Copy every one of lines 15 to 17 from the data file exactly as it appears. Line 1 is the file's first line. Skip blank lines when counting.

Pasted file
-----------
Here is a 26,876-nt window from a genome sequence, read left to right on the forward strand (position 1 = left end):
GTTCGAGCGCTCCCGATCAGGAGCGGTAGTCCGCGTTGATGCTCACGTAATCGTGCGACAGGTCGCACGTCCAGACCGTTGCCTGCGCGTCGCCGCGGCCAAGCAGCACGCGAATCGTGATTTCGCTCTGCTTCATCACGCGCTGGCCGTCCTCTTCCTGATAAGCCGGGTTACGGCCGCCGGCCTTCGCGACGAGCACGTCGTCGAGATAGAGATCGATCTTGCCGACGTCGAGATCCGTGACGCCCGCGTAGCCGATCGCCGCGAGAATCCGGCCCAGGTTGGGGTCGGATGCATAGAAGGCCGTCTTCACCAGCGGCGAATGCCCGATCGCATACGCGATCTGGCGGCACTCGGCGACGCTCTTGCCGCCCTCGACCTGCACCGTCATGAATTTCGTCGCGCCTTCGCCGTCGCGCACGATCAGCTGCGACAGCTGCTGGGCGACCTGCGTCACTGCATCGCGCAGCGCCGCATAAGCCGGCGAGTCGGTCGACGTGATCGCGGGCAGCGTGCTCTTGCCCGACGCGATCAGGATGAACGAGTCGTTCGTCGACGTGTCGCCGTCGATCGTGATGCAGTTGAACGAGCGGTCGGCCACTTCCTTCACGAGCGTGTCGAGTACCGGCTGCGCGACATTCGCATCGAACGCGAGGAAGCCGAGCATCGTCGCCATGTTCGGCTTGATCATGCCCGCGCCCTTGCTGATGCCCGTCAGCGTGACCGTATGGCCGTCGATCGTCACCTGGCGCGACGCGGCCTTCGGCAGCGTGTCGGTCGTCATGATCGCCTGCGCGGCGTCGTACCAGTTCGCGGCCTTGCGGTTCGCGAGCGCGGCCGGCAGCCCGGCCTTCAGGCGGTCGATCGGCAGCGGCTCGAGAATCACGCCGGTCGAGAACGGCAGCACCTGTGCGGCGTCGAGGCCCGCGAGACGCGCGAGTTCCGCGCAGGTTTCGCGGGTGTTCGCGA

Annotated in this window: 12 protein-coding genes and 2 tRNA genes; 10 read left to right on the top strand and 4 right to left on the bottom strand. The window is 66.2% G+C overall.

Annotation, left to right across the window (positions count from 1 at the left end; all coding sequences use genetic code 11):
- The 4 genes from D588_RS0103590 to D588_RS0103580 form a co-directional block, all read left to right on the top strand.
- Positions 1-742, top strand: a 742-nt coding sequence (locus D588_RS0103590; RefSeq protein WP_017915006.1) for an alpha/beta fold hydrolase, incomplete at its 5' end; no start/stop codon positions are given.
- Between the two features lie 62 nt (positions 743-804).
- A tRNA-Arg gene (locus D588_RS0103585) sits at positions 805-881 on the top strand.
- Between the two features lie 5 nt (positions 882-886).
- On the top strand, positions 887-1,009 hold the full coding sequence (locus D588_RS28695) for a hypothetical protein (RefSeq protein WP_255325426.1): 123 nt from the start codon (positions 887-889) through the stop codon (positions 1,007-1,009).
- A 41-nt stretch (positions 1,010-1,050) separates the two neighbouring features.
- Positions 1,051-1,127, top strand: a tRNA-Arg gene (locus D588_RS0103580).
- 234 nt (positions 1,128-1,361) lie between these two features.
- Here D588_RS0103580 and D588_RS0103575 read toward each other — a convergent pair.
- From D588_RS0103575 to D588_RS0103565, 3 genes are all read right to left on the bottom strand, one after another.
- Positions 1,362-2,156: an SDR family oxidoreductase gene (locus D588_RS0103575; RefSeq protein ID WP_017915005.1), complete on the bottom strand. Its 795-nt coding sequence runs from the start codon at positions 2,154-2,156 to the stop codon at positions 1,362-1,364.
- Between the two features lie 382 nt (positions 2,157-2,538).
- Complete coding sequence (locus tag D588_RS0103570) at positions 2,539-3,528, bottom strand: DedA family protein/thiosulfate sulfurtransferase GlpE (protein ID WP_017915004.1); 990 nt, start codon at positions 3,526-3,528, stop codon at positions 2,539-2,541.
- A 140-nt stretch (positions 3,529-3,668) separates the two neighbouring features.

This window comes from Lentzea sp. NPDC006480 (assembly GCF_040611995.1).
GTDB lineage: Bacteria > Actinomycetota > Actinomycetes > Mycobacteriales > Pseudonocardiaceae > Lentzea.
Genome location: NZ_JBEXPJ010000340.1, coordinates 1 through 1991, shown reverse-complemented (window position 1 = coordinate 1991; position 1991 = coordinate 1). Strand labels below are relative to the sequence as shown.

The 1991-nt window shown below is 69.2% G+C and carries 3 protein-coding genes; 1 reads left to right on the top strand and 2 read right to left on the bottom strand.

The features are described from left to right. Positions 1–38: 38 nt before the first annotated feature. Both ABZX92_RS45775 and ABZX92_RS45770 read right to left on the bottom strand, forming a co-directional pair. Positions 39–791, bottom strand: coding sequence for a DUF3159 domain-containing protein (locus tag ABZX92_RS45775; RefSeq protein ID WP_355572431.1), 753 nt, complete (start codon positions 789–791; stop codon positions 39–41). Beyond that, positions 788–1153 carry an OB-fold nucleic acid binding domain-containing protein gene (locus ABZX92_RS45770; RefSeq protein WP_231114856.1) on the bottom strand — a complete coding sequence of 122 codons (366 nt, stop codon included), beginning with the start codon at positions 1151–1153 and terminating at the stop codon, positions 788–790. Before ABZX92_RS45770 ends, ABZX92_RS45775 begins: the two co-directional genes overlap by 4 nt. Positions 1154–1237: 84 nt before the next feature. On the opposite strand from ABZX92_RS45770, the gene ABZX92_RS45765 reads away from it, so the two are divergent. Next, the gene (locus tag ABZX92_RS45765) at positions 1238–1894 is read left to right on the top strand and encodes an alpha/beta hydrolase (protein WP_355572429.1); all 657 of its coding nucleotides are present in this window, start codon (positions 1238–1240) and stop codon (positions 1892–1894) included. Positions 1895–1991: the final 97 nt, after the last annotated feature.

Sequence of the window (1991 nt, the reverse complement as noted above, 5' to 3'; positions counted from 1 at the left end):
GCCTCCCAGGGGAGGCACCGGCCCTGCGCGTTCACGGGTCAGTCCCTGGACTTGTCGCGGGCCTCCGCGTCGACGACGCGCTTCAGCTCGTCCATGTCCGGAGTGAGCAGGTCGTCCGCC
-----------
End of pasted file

- From D588_RS0103575 to D588_RS0103565, 3 genes are all read right to left on the bottom strand, one after another.
- Positions 1,362-2,156: an SDR family oxidoreductase gene (locus D588_RS0103575; RefSeq protein ID WP_017915005.1), complete on the bottom strand. Its 795-nt coding sequence runs from the start codon at positions 2,154-2,156 to the stop codon at positions 1,362-1,364.
- Between the two features lie 382 nt (positions 2,157-2,538).